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Dark Souls the Board Game: Bell Gargoyle miniature painting



I was a day-one backer of the Steamforged Kickstarter and, ever since the core game box arrived earlier this year, I've been slowly making my way through the miniatures from the Dark Souls the Board Game collection.

I finished up the Bell Gargoyle today, and I am pretty happy with the results. Hit the Jump for some detail shots and a little bit of commentary.

Rear angle showing wingtip highlighting and
tail armor patina.
I did not include any other miniatures or reference items in these shots, but the scale of this guy is pretty large and required almost zero detail work, so after I airbrushed the base-coast, this figure was primarily a job for the bigger brushes in my kit.

As far as color scheme and choices go, I made a conscious decision to follow the concept art in Dark Souls: Design Works, rather than the model in the actual game. This has become my general approach to painting these Dark Souls the Board Game models: I'll take a look at the model in the game, just to refresh my memory, and then I find the concept art in the book, and use that as my main reference.

(Mostly because the filters/effects in the game have a sort of...lurid, smeary effect that looked great on an Xbox 360, but as most people who have played the remaster have noticed, hasn't held up especially well in the era of 2k/4k displays.)

Front right angle showing shoulder armor and helmet.
At any rate, after I primed him, I airbrushed on a whole-body base-coat of Vallejo Cork Brown (with a little yellow mixed in) and then used a larger brush to base-coat his armored bits a with a slightly darkened Army Painter Greenskin

(Say what you like about Army Painter's general quality level, but they make some really versatile base-coat colors: Greenskin is one of my go-to colors for fantasy/monster miniatures because it is incredibly versatile.)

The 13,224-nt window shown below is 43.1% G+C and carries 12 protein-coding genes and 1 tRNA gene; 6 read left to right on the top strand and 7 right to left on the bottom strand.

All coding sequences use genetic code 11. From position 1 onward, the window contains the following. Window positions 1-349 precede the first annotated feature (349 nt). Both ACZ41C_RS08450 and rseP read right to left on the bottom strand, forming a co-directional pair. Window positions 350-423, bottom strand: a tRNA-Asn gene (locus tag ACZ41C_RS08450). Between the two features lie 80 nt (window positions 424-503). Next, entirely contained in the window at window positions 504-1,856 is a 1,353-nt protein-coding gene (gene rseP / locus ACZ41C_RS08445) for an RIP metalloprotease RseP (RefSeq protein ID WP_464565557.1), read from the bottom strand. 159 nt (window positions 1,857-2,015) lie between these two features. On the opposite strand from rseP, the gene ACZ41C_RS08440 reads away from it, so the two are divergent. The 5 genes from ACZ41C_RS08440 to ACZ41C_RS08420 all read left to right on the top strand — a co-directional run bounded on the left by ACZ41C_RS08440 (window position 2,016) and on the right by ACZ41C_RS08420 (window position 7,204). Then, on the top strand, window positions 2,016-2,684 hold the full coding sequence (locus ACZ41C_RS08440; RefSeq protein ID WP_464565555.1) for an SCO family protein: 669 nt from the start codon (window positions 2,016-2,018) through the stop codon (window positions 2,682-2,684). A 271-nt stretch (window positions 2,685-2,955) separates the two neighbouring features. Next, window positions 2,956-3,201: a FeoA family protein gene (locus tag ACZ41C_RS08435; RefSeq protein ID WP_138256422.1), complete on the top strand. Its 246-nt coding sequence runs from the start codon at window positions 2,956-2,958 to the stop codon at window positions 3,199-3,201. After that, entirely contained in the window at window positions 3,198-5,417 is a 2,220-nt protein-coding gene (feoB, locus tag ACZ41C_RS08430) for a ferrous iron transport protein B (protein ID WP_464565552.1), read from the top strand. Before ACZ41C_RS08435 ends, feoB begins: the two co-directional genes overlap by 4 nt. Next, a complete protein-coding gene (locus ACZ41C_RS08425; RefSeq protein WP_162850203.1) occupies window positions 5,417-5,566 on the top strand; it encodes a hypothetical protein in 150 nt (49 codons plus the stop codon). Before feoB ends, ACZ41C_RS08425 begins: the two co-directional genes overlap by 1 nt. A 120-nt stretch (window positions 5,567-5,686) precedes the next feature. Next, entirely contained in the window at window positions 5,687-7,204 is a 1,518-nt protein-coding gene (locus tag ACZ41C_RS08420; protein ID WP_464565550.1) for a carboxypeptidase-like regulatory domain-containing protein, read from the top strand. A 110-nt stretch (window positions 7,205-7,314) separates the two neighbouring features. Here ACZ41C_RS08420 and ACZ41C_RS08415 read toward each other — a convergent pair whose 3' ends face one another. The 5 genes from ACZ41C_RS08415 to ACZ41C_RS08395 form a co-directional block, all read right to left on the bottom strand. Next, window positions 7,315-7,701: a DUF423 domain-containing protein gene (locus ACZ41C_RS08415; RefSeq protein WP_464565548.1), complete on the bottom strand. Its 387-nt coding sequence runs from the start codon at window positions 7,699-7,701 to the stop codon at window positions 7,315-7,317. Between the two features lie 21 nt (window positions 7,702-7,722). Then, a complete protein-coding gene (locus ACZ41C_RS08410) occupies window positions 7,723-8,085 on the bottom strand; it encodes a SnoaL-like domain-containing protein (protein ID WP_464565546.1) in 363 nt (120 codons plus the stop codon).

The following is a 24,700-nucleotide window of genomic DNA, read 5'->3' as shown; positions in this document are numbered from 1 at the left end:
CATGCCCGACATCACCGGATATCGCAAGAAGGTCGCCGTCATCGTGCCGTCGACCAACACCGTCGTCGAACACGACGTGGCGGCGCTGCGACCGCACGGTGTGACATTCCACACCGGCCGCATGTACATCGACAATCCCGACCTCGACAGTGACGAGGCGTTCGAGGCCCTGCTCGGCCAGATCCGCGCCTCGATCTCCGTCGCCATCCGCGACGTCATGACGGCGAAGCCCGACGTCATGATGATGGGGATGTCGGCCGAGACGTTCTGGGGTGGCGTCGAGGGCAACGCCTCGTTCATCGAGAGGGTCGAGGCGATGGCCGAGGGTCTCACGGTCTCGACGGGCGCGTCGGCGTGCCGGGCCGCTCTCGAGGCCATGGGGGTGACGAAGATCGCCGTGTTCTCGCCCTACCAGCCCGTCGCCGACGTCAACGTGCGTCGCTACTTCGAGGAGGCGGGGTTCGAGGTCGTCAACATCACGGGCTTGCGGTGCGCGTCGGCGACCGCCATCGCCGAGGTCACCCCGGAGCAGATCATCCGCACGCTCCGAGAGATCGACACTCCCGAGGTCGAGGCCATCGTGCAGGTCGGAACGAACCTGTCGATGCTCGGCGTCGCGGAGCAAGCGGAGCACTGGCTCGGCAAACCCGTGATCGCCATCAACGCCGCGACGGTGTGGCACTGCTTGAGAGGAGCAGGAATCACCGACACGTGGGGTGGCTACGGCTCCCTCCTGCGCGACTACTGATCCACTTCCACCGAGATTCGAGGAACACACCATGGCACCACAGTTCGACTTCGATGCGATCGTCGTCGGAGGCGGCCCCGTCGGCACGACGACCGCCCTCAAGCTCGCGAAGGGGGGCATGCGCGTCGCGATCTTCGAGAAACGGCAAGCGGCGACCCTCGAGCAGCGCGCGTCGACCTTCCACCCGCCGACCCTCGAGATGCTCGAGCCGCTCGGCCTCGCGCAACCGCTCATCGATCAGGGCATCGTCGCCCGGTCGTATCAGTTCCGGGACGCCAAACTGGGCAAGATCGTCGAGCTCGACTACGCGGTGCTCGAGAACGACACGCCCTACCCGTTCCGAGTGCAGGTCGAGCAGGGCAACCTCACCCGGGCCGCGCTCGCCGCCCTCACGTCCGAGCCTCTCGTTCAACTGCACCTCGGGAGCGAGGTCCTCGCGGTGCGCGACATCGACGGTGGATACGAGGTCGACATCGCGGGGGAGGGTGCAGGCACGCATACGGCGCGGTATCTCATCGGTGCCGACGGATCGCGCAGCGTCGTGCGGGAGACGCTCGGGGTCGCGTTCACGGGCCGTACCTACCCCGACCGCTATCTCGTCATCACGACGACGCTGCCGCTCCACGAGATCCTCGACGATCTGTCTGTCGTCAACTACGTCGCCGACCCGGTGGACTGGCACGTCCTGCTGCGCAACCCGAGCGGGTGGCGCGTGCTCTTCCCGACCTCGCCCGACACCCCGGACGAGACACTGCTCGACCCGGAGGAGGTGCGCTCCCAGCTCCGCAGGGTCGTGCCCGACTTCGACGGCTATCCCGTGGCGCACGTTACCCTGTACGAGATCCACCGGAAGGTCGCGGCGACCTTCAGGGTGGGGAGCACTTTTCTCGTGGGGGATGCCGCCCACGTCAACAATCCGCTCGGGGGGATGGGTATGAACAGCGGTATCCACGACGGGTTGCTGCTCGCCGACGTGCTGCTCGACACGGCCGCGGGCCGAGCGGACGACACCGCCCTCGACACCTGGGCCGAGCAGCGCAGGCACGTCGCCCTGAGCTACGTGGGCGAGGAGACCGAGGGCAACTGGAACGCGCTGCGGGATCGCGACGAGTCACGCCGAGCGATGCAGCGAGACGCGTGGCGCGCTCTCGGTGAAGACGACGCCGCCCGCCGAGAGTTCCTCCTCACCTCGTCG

After the base-coat, I used a huge brush to set down two washes of ink: Army Painter Dark Tone and Army Painter Soft Tone. For figures with lots of little pits and crags where I want to create a sort of leathery/weathered skin tone effect, I like to wash the Dark Tone way down deep into the crags and then use the soft tone to blur the edges of my Dark Tone wash a little.

Close-up detail of right flank, including hip
armor patina detail.
For the skin, I did three highlight colors. First, I applied a very watery Cork Brown and then, on top of that, I dry-brushed a darkened shade of Cork Brown. Once I had those browns down, I mixed in some Vallejo Bonewhite (one of my all-time go-to paints) with the Cork Brown for the  final highlight and dry-brushed it on: I was trying to achieve a subtle ashy/stone-dust effect as the lightest highlight color and, while the pictures I took don't really capture it, I ended up being happy with how it came out.

For the armor and weapons, I got the patina effect by aggressively dry-brushing a blend of Vallejo Light Green and Vallejo Green Blue (leaning more towards the Light Green than the Green Blue, which is really more of a turquoise).

Looking at the finished product on my desk as I write this post, I find that my favorite part about the paint job is the patina effect on the armor. I generally find with these things that the cleverer I am, the less I like the outcome, and this was such a dead simple idea, that I'm kind of proud of myself for not over-complicating it and messing it up.

Anyway, here are some details of the patina effect on the figure's halberd and shield:


As far as detail work goes, there aren't really any details on this figure to speak of. The only thing that even remotely qualifies, I think, is the teeth, and they're only generic-looking monster teeth, which I typically approach the same way wherever I encounter them.

Like my approach to the patina effect, my approach to generic monster teeth such as these is also dead simple: I base-coat them with Vallejo Bonewhite and then wash them with Army Painter Soft Tone at least two times (allowing the teeth to fully dry between washes).

As a funny, tooth-related aside, one of my friends noticed that the figure has these dagger-point monster teeth, and the model does not. 

Here's the model from the game:


 And, for contrast, here is a detail of the teeth on the sculpt:



I find that the longer I look at them, the dagger-point monster teeth are actually...kind of goofy-looking (major Simple Jack/Mr Ed horse teeth vibes) and, as my guy mentioned when he was pointing out the difference, make the sculpt look more like a camel than the model for the game.

Thanks for reading!



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